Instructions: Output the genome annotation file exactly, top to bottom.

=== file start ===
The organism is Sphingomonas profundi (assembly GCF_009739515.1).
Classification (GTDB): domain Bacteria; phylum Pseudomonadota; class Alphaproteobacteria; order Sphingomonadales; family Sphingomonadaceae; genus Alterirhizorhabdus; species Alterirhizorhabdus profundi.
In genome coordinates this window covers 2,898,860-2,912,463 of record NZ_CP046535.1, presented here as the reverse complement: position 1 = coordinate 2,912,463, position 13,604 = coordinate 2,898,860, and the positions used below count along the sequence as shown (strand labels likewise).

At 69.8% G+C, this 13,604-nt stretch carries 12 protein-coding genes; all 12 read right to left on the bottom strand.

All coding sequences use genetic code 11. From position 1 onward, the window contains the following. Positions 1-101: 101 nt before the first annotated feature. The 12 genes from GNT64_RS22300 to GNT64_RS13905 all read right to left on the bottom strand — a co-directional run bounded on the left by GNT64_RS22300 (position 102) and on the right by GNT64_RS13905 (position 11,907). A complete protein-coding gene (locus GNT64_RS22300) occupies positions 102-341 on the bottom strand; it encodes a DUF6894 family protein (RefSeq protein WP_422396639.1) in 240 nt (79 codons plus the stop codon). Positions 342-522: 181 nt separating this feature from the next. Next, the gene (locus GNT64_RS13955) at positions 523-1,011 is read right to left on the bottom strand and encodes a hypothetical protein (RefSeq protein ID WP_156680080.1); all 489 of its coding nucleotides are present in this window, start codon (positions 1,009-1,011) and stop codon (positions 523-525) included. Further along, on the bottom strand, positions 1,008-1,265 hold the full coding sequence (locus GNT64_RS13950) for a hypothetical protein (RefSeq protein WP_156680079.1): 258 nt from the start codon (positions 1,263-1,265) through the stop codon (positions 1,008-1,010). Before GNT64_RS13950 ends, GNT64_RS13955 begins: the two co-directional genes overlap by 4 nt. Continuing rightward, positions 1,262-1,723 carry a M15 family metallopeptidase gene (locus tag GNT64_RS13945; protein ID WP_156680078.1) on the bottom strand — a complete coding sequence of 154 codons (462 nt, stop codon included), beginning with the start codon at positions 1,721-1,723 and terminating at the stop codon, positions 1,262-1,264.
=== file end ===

The organism is Sphingomonas profundi (assembly GCF_009739515.1).
Classification (GTDB): domain Bacteria; phylum Pseudomonadota; class Alphaproteobacteria; order Sphingomonadales; family Sphingomonadaceae; genus Alterirhizorhabdus; species Alterirhizorhabdus profundi.
In genome coordinates this window covers 2,898,860-2,912,463 of record NZ_CP046535.1, presented here as the reverse complement: position 1 = coordinate 2,912,463, position 13,604 = coordinate 2,898,860, and the positions used below count along the sequence as shown (strand labels likewise).

At 69.8% G+C, this 13,604-nt stretch carries 12 protein-coding genes; all 12 read right to left on the bottom strand.

All coding sequences use genetic code 11. From position 1 onward, the window contains the following. Positions 1-101: 101 nt before the first annotated feature. The 12 genes from GNT64_RS22300 to GNT64_RS13905 all read right to left on the bottom strand — a co-directional run bounded on the left by GNT64_RS22300 (position 102) and on the right by GNT64_RS13905 (position 11,907). A complete protein-coding gene (locus GNT64_RS22300) occupies positions 102-341 on the bottom strand; it encodes a DUF6894 family protein (RefSeq protein WP_422396639.1) in 240 nt (79 codons plus the stop codon). Positions 342-522: 181 nt separating this feature from the next. Next, the gene (locus GNT64_RS13955) at positions 523-1,011 is read right to left on the bottom strand and encodes a hypothetical protein (RefSeq protein ID WP_156680080.1); all 489 of its coding nucleotides are present in this window, start codon (positions 1,009-1,011) and stop codon (positions 523-525) included. Further along, on the bottom strand, positions 1,008-1,265 hold the full coding sequence (locus GNT64_RS13950) for a hypothetical protein (RefSeq protein WP_156680079.1): 258 nt from the start codon (positions 1,263-1,265) through the stop codon (positions 1,008-1,010). Before GNT64_RS13950 ends, GNT64_RS13955 begins: the two co-directional genes overlap by 4 nt. Continuing rightward, positions 1,262-1,723 carry a M15 family metallopeptidase gene (locus tag GNT64_RS13945; protein ID WP_156680078.1) on the bottom strand — a complete coding sequence of 154 codons (462 nt, stop codon included), beginning with the start codon at positions 1,721-1,723 and terminating at the stop codon, positions 1,262-1,264.